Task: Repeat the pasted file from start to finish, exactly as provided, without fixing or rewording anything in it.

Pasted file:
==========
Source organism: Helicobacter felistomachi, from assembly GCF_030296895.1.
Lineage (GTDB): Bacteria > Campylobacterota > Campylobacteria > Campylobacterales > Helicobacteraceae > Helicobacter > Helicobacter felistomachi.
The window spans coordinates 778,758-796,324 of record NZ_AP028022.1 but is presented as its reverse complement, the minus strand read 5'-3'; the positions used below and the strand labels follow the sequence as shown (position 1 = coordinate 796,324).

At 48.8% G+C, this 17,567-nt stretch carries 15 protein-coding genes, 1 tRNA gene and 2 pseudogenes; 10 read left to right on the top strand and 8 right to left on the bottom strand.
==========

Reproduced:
Source organism: Helicobacter felistomachi, from assembly GCF_030296895.1.
Lineage (GTDB): Bacteria > Campylobacterota > Campylobacteria > Campylobacterales > Helicobacteraceae > Helicobacter > Helicobacter felistomachi.
The window spans coordinates 778,758-796,324 of record NZ_AP028022.1 but is presented as its reverse complement, the minus strand read 5'-3'; the positions used below and the strand labels follow the sequence as shown (position 1 = coordinate 796,324).

At 48.8% G+C, this 17,567-nt stretch carries 15 protein-coding genes, 1 tRNA gene and 2 pseudogenes; 10 read left to right on the top strand and 8 right to left on the bottom strand.